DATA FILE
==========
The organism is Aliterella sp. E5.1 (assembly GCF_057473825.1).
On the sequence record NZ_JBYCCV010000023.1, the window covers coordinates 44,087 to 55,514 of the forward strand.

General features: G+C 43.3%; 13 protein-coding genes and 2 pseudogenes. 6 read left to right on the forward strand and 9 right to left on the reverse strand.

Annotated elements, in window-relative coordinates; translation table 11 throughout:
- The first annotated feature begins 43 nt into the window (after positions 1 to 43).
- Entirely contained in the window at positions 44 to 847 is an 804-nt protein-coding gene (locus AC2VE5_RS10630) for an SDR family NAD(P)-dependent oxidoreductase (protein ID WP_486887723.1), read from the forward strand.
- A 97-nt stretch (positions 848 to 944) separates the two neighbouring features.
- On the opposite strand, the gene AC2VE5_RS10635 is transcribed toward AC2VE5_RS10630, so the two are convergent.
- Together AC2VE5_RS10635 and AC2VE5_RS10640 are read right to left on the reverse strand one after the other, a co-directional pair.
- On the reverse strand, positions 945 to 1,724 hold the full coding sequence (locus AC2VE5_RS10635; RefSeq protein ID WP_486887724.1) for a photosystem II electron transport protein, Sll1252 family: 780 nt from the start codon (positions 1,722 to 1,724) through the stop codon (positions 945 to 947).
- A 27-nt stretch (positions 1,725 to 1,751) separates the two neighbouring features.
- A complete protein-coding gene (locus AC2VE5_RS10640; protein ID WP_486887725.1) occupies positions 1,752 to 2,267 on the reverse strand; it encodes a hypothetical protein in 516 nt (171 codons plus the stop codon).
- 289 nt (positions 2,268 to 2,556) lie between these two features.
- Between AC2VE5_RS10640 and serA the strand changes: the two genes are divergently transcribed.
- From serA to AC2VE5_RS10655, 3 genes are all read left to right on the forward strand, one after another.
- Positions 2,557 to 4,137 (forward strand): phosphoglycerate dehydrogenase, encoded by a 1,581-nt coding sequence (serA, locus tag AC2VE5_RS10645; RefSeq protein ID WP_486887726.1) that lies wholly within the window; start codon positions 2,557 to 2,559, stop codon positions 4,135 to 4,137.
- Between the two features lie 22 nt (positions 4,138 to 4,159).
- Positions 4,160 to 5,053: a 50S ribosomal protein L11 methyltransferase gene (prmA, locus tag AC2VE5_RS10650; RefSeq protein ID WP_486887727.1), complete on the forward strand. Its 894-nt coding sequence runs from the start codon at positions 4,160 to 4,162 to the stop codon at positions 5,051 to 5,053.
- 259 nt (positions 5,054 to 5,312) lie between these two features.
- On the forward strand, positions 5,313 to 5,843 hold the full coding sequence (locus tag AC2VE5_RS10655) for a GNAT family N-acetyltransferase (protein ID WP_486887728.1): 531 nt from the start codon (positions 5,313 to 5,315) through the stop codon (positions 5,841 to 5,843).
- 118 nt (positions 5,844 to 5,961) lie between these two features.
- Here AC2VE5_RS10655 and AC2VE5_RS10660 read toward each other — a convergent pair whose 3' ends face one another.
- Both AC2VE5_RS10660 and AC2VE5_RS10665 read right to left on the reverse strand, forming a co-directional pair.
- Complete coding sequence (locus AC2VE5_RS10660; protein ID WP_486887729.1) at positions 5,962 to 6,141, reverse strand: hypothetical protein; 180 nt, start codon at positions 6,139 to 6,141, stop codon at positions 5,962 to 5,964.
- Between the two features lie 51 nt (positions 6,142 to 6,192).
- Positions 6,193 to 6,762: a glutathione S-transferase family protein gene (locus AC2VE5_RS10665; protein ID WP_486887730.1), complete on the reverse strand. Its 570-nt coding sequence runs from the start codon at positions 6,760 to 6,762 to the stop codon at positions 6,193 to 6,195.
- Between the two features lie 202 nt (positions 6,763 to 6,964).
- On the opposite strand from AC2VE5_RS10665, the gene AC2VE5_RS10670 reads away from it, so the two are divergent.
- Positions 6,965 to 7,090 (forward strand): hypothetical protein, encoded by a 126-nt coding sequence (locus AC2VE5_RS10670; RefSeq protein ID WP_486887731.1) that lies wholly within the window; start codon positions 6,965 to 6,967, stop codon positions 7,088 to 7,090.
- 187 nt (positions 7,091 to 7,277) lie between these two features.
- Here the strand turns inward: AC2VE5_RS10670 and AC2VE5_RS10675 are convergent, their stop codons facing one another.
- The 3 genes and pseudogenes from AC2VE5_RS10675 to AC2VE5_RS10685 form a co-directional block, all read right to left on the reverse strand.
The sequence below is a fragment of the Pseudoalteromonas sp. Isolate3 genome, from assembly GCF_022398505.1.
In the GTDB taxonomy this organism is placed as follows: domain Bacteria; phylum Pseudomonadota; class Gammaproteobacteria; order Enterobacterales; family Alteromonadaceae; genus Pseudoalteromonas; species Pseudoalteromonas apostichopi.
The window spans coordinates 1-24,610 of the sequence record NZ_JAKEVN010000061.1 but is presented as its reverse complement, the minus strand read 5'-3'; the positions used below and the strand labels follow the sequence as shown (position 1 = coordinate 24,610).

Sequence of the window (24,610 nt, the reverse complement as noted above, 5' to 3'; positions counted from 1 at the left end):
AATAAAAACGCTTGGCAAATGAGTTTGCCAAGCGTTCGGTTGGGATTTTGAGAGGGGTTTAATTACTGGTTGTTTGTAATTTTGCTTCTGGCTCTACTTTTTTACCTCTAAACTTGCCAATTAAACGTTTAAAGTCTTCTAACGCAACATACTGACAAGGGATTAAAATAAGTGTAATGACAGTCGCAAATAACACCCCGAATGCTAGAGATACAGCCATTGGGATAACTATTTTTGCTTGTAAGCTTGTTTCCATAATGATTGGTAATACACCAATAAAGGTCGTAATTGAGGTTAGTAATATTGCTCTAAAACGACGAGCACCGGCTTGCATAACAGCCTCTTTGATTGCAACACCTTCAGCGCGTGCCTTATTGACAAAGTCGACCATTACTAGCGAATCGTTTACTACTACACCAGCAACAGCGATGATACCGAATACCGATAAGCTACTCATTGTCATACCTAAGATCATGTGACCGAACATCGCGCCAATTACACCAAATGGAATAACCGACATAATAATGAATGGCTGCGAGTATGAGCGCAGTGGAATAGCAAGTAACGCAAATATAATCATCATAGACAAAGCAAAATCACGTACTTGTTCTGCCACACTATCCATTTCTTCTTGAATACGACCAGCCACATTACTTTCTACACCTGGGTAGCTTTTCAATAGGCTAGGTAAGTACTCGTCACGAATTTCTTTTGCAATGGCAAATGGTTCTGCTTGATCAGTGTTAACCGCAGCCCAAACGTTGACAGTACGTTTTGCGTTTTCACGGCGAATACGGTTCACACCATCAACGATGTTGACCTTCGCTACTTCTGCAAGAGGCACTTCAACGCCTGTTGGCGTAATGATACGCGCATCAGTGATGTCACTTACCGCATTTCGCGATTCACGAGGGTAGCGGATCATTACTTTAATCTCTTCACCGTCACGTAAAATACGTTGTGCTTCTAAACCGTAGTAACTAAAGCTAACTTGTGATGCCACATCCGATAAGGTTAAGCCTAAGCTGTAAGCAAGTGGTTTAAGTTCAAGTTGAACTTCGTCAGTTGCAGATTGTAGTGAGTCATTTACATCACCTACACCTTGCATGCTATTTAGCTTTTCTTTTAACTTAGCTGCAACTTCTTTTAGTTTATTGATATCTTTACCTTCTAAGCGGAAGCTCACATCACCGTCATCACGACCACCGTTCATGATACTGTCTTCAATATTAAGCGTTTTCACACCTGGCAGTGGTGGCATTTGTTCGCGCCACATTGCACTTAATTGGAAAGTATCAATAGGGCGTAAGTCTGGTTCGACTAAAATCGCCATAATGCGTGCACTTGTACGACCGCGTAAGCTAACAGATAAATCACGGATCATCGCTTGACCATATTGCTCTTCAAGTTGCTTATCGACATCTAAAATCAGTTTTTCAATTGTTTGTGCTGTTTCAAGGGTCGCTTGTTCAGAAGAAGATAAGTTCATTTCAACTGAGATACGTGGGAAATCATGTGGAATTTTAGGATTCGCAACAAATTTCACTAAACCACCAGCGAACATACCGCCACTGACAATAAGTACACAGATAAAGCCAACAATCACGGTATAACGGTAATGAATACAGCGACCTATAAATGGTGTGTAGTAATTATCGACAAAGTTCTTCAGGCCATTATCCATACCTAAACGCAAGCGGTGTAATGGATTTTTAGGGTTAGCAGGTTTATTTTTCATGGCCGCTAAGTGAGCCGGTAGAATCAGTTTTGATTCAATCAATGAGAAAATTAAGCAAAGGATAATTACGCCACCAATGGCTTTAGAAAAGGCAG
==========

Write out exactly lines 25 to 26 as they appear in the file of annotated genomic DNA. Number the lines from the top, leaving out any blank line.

- Between the two features lie 51 nt (positions 6,142 to 6,192).
- Positions 6,193 to 6,762: a glutathione S-transferase family protein gene (locus AC2VE5_RS10665; protein ID WP_486887730.1), complete on the reverse strand. Its 570-nt coding sequence runs from the start codon at positions 6,760 to 6,762 to the stop codon at positions 6,193 to 6,195.